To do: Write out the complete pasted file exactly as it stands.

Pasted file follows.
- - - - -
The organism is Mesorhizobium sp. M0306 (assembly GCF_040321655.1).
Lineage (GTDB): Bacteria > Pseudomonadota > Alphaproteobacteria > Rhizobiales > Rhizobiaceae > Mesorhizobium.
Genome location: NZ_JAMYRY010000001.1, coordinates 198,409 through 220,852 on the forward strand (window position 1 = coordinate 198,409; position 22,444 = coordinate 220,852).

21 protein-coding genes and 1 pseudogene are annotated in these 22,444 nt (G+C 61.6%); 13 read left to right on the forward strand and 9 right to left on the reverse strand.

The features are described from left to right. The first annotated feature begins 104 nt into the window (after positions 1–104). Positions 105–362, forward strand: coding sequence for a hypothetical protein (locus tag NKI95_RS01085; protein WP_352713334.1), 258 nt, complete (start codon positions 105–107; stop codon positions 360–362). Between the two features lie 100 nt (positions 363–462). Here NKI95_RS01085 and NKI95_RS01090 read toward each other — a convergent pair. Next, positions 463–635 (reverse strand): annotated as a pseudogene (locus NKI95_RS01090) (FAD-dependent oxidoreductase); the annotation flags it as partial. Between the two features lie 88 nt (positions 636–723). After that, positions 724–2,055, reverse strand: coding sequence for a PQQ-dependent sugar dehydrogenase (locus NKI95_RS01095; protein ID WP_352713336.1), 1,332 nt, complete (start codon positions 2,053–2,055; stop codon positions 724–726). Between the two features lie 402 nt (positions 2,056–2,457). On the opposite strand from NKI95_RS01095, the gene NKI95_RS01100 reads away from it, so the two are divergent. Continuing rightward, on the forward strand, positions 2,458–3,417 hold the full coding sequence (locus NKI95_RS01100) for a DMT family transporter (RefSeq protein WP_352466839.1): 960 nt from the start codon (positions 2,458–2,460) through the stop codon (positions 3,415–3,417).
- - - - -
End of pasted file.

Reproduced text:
The organism is Mesorhizobium sp. M0306 (assembly GCF_040321655.1).
Lineage (GTDB): Bacteria > Pseudomonadota > Alphaproteobacteria > Rhizobiales > Rhizobiaceae > Mesorhizobium.
Genome location: NZ_JAMYRY010000001.1, coordinates 198,409 through 220,852 on the forward strand (window position 1 = coordinate 198,409; position 22,444 = coordinate 220,852).

21 protein-coding genes and 1 pseudogene are annotated in these 22,444 nt (G+C 61.6%); 13 read left to right on the forward strand and 9 right to left on the reverse strand.

The features are described from left to right. The first annotated feature begins 104 nt into the window (after positions 1–104). Positions 105–362, forward strand: coding sequence for a hypothetical protein (locus tag NKI95_RS01085; protein WP_352713334.1), 258 nt, complete (start codon positions 105–107; stop codon positions 360–362). Between the two features lie 100 nt (positions 363–462). Here NKI95_RS01085 and NKI95_RS01090 read toward each other — a convergent pair. Next, positions 463–635 (reverse strand): annotated as a pseudogene (locus NKI95_RS01090) (FAD-dependent oxidoreductase); the annotation flags it as partial. Between the two features lie 88 nt (positions 636–723). After that, positions 724–2,055, reverse strand: coding sequence for a PQQ-dependent sugar dehydrogenase (locus NKI95_RS01095; protein ID WP_352713336.1), 1,332 nt, complete (start codon positions 2,053–2,055; stop codon positions 724–726). Between the two features lie 402 nt (positions 2,056–2,457). On the opposite strand from NKI95_RS01095, the gene NKI95_RS01100 reads away from it, so the two are divergent. Continuing rightward, on the forward strand, positions 2,458–3,417 hold the full coding sequence (locus NKI95_RS01100) for a DMT family transporter (RefSeq protein WP_352466839.1): 960 nt from the start codon (positions 2,458–2,460) through the stop codon (positions 3,415–3,417).